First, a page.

Stephen Harrigan is the author of nine books, including the award-winning novels The Gates of the Alamo and Remember Ben Clayton. His most recent book is the forthcoming The Eye of the Mammoth, a career-spanning collection of his essays, many of which were written for Texas Monthly. He is also a screenwriter who has written many movies for television.
The break-up of the space shuttle Columbia was a chilling reminder that the astronauts who dare to dream and risk their lives for the benefit of all mankind are, at the end of the day, mere mortals.
After 164 years, what more is there to say about (or see at) the old mission church in downtown San Antonio? That depends on how you look at it.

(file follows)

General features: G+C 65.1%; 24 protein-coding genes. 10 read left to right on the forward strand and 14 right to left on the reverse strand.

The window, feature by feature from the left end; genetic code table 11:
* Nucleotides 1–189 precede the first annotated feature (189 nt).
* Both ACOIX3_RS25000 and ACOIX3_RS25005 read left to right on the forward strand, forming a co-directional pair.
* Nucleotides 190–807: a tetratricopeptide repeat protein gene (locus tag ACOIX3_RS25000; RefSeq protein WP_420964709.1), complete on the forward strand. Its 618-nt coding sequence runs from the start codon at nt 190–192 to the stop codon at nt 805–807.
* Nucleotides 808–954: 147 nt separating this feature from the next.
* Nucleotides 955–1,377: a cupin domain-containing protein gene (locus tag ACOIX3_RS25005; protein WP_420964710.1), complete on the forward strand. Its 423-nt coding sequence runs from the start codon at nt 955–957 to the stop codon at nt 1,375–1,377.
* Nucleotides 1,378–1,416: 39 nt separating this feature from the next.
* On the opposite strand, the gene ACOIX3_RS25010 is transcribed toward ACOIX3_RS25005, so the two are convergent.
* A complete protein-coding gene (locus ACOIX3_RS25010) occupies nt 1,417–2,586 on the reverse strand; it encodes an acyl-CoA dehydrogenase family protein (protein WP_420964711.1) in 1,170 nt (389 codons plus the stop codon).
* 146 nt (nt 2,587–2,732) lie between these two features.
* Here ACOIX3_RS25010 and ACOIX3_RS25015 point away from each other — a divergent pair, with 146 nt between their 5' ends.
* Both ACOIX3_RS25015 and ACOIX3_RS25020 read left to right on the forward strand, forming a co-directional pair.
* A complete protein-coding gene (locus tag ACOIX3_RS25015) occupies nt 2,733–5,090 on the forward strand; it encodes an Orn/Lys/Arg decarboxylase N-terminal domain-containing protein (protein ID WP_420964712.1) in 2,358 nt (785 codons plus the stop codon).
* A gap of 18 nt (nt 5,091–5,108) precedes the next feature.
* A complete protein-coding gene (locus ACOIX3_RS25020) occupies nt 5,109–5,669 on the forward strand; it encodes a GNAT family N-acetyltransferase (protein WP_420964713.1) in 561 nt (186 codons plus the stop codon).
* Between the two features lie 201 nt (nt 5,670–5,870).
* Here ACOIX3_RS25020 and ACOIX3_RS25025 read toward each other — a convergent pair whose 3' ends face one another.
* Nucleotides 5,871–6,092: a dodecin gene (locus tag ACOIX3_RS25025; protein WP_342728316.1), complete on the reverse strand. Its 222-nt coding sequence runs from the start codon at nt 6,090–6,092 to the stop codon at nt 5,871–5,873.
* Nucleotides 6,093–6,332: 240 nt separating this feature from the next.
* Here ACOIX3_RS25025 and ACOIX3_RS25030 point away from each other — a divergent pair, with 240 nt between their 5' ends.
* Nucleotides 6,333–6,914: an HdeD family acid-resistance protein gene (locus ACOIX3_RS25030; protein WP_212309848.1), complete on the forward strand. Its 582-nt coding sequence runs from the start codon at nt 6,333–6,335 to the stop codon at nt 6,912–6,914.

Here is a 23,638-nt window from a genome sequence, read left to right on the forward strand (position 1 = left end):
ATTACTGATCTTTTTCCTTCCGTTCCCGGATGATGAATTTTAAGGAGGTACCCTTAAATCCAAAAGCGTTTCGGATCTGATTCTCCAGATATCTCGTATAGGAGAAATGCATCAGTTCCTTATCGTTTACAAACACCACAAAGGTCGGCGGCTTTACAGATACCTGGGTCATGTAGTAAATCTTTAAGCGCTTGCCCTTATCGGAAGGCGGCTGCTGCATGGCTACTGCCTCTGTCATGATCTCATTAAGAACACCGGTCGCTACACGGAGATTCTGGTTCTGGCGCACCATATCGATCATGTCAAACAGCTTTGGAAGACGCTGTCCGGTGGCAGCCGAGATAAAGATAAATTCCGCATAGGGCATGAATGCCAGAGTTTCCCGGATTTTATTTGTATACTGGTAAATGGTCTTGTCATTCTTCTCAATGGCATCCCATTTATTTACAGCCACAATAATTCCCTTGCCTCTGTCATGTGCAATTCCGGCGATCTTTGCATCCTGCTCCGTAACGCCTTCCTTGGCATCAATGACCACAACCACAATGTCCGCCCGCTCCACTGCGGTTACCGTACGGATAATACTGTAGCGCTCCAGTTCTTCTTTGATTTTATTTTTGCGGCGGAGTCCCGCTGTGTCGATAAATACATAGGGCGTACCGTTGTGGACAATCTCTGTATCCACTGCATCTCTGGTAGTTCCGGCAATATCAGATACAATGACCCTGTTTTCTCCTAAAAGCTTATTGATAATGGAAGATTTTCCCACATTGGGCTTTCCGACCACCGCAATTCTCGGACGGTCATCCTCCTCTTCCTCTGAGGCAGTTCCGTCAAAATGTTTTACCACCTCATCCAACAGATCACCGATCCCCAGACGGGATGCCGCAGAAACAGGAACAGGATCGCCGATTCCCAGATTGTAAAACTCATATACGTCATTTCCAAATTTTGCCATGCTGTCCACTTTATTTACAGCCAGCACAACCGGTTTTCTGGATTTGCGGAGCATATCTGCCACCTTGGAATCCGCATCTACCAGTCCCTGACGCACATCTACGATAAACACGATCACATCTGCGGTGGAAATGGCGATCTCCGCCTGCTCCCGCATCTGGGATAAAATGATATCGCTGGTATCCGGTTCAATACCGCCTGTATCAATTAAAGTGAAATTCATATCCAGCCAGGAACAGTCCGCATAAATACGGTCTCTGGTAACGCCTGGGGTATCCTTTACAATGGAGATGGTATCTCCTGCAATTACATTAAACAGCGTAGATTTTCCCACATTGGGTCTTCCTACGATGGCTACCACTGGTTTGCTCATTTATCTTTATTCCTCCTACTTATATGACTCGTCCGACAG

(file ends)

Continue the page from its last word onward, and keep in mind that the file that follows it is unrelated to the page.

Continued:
Growing up in Longview and Texas City, John Lee Hancock dreamed of a life in the movies. Today, he’s one of L.A.’s hottest screenwriters.
For breathtaking snorkeling in subterranean rivers and caverns, take the road out of Cancún and head for the Yucatán rain forest.
Finally, a toymaker that isn’t just kidding around: A new Alamo playset gets things right.
Carnality, Castration Anxiety, and Jouissance in Willie Nelson’s Taco Bell Commercial.
In 1731 the Spanish presidio of Los Adaes became the first capital of Texas. Today no one recognizes the name.
Eating a hunk of beef at Brenner’s is not as politically correct as it used to be. But that doesn’t stop me.
Action abounds in the new slide show at the San Jacinto Monument, but the view of history falls a bit short.
Robert A. Caro has spent fifteen years writing his monumental biography of Lydon Johnson. He is halfway through.
Snapping turtles are cantankerous, grotesque, and savage. And those are just a few of the reasons I like them.
Once the private preserve of an oil executive, the 300,000-acre Bid Bend Ranch, with all its desert grandeur, has now entered the public domain. Photography by Mark Klett